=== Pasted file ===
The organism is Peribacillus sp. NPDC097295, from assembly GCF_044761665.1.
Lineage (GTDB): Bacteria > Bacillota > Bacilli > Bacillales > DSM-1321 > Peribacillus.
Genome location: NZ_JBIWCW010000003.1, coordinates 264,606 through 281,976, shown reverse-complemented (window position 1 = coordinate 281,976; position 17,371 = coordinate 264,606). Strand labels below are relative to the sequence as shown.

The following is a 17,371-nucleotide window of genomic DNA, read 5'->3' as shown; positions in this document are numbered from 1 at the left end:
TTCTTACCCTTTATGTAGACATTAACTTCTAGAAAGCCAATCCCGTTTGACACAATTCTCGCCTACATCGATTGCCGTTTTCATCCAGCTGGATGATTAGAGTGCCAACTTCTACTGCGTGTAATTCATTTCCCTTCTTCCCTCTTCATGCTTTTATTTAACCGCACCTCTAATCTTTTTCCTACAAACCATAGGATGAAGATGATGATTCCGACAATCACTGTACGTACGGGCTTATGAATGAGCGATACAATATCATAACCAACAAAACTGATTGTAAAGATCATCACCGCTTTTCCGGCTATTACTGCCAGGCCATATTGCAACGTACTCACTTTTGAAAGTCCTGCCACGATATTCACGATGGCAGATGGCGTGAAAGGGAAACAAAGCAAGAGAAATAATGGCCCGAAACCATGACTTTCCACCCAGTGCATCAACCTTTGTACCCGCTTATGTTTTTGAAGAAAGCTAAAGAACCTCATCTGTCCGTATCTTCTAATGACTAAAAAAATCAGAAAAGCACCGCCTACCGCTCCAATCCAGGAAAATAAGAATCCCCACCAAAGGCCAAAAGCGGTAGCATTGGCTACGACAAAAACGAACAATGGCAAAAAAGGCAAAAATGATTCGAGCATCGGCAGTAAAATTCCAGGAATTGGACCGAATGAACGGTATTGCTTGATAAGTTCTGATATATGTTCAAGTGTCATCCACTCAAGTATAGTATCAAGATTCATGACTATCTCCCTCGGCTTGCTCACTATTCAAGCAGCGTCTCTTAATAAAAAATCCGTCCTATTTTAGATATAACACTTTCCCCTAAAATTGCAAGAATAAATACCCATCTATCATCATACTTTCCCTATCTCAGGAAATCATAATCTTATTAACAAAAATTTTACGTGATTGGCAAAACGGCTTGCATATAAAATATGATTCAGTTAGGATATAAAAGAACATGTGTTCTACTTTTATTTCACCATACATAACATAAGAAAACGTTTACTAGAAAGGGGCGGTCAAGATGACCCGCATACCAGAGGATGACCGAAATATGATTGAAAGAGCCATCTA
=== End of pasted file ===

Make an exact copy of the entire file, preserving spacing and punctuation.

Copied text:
The organism is Peribacillus sp. NPDC097295, from assembly GCF_044761665.1.
Lineage (GTDB): Bacteria > Bacillota > Bacilli > Bacillales > DSM-1321 > Peribacillus.
Genome location: NZ_JBIWCW010000003.1, coordinates 264,606 through 281,976, shown reverse-complemented (window position 1 = coordinate 281,976; position 17,371 = coordinate 264,606). Strand labels below are relative to the sequence as shown.

The following is a 17,371-nucleotide window of genomic DNA, read 5'->3' as shown; positions in this document are numbered from 1 at the left end:
TTCTTACCCTTTATGTAGACATTAACTTCTAGAAAGCCAATCCCGTTTGACACAATTCTCGCCTACATCGATTGCCGTTTTCATCCAGCTGGATGATTAGAGTGCCAACTTCTACTGCGTGTAATTCATTTCCCTTCTTCCCTCTTCATGCTTTTATTTAACCGCACCTCTAATCTTTTTCCTACAAACCATAGGATGAAGATGATGATTCCGACAATCACTGTACGTACGGGCTTATGAATGAGCGATACAATATCATAACCAACAAAACTGATTGTAAAGATCATCACCGCTTTTCCGGCTATTACTGCCAGGCCATATTGCAACGTACTCACTTTTGAAAGTCCTGCCACGATATTCACGATGGCAGATGGCGTGAAAGGGAAACAAAGCAAGAGAAATAATGGCCCGAAACCATGACTTTCCACCCAGTGCATCAACCTTTGTACCCGCTTATGTTTTTGAAGAAAGCTAAAGAACCTCATCTGTCCGTATCTTCTAATGACTAAAAAAATCAGAAAAGCACCGCCTACCGCTCCAATCCAGGAAAATAAGAATCCCCACCAAAGGCCAAAAGCGGTAGCATTGGCTACGACAAAAACGAACAATGGCAAAAAAGGCAAAAATGATTCGAGCATCGGCAGTAAAATTCCAGGAATTGGACCGAATGAACGGTATTGCTTGATAAGTTCTGATATATGTTCAAGTGTCATCCACTCAAGTATAGTATCAAGATTCATGACTATCTCCCTCGGCTTGCTCACTATTCAAGCAGCGTCTCTTAATAAAAAATCCGTCCTATTTTAGATATAACACTTTCCCCTAAAATTGCAAGAATAAATACCCATCTATCATCATACTTTCCCTATCTCAGGAAATCATAATCTTATTAACAAAAATTTTACGTGATTGGCAAAACGGCTTGCATATAAAATATGATTCAGTTAGGATATAAAAGAACATGTGTTCTACTTTTATTTCACCATACATAACATAAGAAAACGTTTACTAGAAAGGGGCGGTCAAGATGACCCGCATACCAGAGGATGACCGAAATATGATTGAAAGAGCCATCTA